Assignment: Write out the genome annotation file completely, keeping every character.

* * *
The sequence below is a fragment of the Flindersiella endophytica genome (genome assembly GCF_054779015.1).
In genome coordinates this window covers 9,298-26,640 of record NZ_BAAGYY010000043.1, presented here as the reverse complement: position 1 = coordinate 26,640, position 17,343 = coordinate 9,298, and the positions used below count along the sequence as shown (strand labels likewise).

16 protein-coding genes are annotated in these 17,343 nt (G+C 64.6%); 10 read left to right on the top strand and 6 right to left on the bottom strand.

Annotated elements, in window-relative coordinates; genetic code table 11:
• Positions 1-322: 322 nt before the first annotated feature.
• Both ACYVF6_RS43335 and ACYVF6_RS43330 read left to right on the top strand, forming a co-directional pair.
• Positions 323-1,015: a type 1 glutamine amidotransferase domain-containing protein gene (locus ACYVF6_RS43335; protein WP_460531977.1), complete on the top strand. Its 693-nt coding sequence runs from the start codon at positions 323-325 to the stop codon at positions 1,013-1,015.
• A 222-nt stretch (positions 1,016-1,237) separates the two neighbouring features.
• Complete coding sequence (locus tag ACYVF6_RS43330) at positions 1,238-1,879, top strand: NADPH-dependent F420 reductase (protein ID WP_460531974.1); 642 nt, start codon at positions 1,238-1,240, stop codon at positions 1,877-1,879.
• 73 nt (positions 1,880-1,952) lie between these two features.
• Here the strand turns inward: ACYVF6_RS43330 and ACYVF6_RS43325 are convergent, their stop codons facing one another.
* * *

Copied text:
The sequence below is a fragment of the Flindersiella endophytica genome (genome assembly GCF_054779015.1).
In genome coordinates this window covers 9,298-26,640 of record NZ_BAAGYY010000043.1, presented here as the reverse complement: position 1 = coordinate 26,640, position 17,343 = coordinate 9,298, and the positions used below count along the sequence as shown (strand labels likewise).

16 protein-coding genes are annotated in these 17,343 nt (G+C 64.6%); 10 read left to right on the top strand and 6 right to left on the bottom strand.

Annotated elements, in window-relative coordinates; genetic code table 11:
• Positions 1-322: 322 nt before the first annotated feature.
• Both ACYVF6_RS43335 and ACYVF6_RS43330 read left to right on the top strand, forming a co-directional pair.
• Positions 323-1,015: a type 1 glutamine amidotransferase domain-containing protein gene (locus ACYVF6_RS43335; protein WP_460531977.1), complete on the top strand. Its 693-nt coding sequence runs from the start codon at positions 323-325 to the stop codon at positions 1,013-1,015.
• A 222-nt stretch (positions 1,016-1,237) separates the two neighbouring features.
• Complete coding sequence (locus tag ACYVF6_RS43330) at positions 1,238-1,879, top strand: NADPH-dependent F420 reductase (protein ID WP_460531974.1); 642 nt, start codon at positions 1,238-1,240, stop codon at positions 1,877-1,879.
• 73 nt (positions 1,880-1,952) lie between these two features.
• Here the strand turns inward: ACYVF6_RS43330 and ACYVF6_RS43325 are convergent, their stop codons facing one another.